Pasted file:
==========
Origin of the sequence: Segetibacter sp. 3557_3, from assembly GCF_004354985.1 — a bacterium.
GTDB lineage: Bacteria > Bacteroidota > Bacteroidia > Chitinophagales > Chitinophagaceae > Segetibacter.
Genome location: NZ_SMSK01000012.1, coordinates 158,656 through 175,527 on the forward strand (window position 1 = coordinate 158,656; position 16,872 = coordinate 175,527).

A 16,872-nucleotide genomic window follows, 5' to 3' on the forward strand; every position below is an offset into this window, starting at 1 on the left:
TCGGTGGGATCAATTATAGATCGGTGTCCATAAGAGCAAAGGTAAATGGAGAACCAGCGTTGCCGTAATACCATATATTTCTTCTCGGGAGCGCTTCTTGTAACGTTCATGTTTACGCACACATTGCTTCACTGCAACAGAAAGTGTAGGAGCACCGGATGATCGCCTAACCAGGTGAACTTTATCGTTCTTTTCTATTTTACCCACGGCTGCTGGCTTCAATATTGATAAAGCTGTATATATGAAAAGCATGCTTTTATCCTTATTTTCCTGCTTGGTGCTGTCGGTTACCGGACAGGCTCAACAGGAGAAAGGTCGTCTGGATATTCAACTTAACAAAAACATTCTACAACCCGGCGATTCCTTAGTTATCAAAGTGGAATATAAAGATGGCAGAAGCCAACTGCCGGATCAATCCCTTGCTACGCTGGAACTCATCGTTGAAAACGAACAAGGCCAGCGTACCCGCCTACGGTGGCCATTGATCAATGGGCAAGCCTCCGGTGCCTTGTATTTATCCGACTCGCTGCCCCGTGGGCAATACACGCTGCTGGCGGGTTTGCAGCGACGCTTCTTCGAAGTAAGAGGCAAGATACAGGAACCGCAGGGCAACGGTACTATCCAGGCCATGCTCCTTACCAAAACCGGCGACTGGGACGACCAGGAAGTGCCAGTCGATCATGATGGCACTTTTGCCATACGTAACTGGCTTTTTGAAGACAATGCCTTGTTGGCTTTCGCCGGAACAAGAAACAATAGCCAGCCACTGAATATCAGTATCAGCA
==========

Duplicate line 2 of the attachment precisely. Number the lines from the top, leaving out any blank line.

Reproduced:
GTDB lineage: Bacteria > Bacteroidota > Bacteroidia > Chitinophagales > Chitinophagaceae > Segetibacter.